Autophagy provides nutrients but can lead to Chop-dependent induction of Bim to sensitize growth factor-deprived cells to apoptosis.
Tissue homeostasis is controlled by the availability of growth factors, which sustain exogenous nutrient uptake and prevent apoptosis. Although autophagy can provide an alternate intracellular nutrient source to support essential basal metabolism of apoptosis-resistant growth factor-withdrawn cells, antiapoptotic Bcl-2 family proteins can suppress autophagy in some settings. Thus, the role of autophagy and interactions between autophagy and apoptosis in growth factor-withdrawn cells expressing Bcl-2 or Bcl-xL were unclear. Here we show autophagy was rapidly induced in hematopoietic cells upon growth factor withdrawal regardless of Bcl-2 or Bcl-xL expression and led to increased mitochondrial lipid oxidation. Deficiency in autophagy-essential gene expression, however, did not lead to metabolic catastrophe and rapid death of growth factor-deprived cells. Rather, inhibition of autophagy enhanced survival of cells with moderate Bcl-2 expression for greater than 1 wk, indicating that autophagy promoted cell death in this time frame. Cell death was not autophagic, but apoptotic, and relied on Chop-dependent induction of the proapoptotic Bcl-2 family protein Bim. Therefore, although ultimately important, autophagy-derived nutrients appear initially nonessential after growth factor withdrawal. Instead, autophagy promotes tissue homeostasis by sensitizing cells to apoptosis to ensure only the most apoptosis-resistant cells survive long-term using autophagy-derived nutrients when growth factor deprived.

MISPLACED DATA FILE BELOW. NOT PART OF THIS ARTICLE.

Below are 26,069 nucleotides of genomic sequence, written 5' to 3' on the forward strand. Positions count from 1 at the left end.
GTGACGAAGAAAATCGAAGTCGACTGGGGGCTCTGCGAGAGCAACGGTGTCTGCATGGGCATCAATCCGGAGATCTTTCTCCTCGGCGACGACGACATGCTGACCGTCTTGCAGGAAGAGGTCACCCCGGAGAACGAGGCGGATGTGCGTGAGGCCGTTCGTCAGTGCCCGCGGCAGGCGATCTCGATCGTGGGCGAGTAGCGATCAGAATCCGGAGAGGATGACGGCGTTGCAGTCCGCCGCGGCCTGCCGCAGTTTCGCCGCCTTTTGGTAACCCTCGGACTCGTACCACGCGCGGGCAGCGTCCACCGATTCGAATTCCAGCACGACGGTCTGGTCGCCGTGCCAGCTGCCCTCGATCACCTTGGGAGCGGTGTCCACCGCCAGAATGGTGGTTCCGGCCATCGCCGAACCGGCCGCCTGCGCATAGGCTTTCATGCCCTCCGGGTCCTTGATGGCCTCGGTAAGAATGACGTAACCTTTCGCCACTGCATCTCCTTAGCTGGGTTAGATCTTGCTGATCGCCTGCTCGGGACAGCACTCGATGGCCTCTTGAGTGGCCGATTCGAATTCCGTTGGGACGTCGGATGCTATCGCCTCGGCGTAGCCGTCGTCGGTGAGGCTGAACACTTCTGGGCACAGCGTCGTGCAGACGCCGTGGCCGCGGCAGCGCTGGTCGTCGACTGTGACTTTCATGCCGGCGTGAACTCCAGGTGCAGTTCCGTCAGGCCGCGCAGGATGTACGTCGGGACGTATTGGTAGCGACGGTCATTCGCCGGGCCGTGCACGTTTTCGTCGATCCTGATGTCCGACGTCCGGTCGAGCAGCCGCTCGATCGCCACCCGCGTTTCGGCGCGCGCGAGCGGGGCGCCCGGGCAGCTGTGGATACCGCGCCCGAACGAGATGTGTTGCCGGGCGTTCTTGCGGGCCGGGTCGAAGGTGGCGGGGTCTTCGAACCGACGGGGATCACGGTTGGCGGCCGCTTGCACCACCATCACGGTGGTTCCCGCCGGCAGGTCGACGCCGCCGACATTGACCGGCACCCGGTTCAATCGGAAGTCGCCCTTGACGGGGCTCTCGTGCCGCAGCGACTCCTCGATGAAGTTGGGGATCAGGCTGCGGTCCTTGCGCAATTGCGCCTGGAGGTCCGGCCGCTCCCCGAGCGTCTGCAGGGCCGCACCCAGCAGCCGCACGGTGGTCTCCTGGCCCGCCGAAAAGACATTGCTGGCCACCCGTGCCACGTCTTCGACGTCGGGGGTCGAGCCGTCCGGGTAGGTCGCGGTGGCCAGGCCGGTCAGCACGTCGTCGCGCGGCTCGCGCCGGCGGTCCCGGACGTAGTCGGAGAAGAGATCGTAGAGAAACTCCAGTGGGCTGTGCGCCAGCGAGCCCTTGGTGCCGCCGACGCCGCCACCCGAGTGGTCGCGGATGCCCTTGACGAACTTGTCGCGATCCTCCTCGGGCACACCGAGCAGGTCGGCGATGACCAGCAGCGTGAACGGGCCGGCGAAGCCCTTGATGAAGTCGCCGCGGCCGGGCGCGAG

Altman, BJ; Wofford, JA; Zhao, Y; Coloff, JL; Ferguson, EC; Wieman, HL; Day, AE; Ilkayeva, O; Rathmell, JC
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